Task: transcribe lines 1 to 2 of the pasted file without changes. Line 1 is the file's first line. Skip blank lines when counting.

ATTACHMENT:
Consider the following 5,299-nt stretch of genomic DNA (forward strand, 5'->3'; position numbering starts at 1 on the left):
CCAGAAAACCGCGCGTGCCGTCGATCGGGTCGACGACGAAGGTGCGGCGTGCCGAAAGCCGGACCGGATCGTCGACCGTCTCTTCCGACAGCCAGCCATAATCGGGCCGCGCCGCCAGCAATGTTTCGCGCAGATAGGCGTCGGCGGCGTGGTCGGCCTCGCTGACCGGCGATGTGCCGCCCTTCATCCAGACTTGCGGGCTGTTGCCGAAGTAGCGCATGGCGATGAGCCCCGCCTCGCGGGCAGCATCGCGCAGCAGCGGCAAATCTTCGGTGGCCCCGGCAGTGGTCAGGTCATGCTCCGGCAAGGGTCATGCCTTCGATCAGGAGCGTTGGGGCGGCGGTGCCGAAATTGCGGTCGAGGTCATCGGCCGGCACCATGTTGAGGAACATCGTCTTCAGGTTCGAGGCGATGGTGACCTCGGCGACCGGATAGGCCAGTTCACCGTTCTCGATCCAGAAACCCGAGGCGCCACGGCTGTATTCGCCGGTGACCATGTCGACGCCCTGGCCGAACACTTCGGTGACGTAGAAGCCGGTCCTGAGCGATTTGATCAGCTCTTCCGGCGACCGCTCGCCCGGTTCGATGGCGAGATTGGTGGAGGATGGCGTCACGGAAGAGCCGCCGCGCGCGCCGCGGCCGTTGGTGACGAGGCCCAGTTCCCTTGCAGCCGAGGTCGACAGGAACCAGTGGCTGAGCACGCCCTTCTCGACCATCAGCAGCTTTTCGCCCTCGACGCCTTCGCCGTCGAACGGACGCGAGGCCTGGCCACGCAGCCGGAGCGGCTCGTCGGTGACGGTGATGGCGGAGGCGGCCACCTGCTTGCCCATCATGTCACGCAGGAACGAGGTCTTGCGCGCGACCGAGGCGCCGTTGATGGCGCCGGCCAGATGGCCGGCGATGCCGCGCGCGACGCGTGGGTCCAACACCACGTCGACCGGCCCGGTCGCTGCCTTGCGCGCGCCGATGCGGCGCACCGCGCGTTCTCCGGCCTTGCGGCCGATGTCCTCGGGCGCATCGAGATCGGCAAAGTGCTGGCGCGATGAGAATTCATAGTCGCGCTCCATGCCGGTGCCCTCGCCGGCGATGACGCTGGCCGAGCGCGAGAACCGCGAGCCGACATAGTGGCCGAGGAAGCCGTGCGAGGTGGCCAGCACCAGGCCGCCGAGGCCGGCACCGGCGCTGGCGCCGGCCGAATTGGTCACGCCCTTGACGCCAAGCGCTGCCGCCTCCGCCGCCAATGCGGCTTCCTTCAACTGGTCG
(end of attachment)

Consider the following 5,299-nt stretch of genomic DNA (forward strand, 5'->3'; position numbering starts at 1 on the left):
CCAGAAAACCGCGCGTGCCGTCGATCGGGTCGACGACGAAGGTGCGGCGTGCCGAAAGCCGGACCGGATCGTCGACCGTCTCTTCCGACAGCCAGCCATAATCGGGCCGCGCCGCCAGCAATGTTTCGCGCAGATAGGCGTCGGCGGCGTGGTCGGCCTCGCTGACCGGCGATGTGCCGCCCTTCATCCAGACTTGCGGGCTGTTGCCGAAGTAGCGCATGGCGATGAGCCCCGCCTCGCGGGCAGCATCGCGCAGCAGCGGCAAATCTTCGGTGGCCCCGGCAGTGGTCAGGTCATGCTCCGGCAAGGGTCATGCCTTCGATCAGGAGCGTTGGGGCGGCGGTGCCGAAATTGCGGTCGAGGTCATCGGCCGGCACCATGTTGAGGAACATCGTCTTCAGGTTCGAGGCGATGGTGACCTCGGCGACCGGATAGGCCAGTTCACCGTTCTCGATCCAGAAACCCGAGGCGCCACGGCTGTATTCGCCGGTGACCATGTCGACGCCCTGGCCGAACACTTCGGTGACGTAGAAGCCGGTCCTGAGCGATTTGATCAGCTCTTCCGGCGACCGCTCGCCCGGTTCGATGGCGAGATTGGTGGAGGATGGCGTCACGGAAGAGCCGCCGCGCGCGCCGCGGCCGTTGGTGACGAGGCCCAGTTCCCTTGCAGCCGAGGTCGACAGGAACCAGTGGCTGAGCACGCCCTTCTCGACCATCAGCAGCTTTTCGCCCTCGACGCCTTCGCCGTCGAACGGACGCGAGGCCTGGCCACGCAGCCGGAGCGGCTCGTCGGTGACGGTGATGGCGGAGGCGGCCACCTGCTTGCCCATCATGTCACGCAGGAACGAGGTCTTGCGCGCGACCGAGGCGCCGTTGATGGCGCCGGCCAGATGGCCGGCGATGCCGCGCGCGACGCGTGGGTCCAACACCACGTCGACCGGCCCGGTCGCTGCCTTGCGCGCGCCGATGCGGCGCACCGCGCGTTCTCCGGCCTTGCGGCCGATGTCCTCGGGCGCATCGAGATCGGCAAAGTGCTGGCGCGATGAGAATTCATAGTCGCGCTCCATGCCGGTGCCCTCGCCGGCGATGACGCTGGCCGAGCGCGAGAACCGCGAGCCGACATAGTGGCCGAGGAAGCCGTGCGAGGTGGCCAGCACCAGGCCGCCGAGGCCGGCACCGGCGCTGGCGCCGGCCGAATTGGTCACGCCCTTGACGCCAAGCGCTGCCGCCTCCGCCGCCAATGCGGCTTCCTTCAACTGGTCG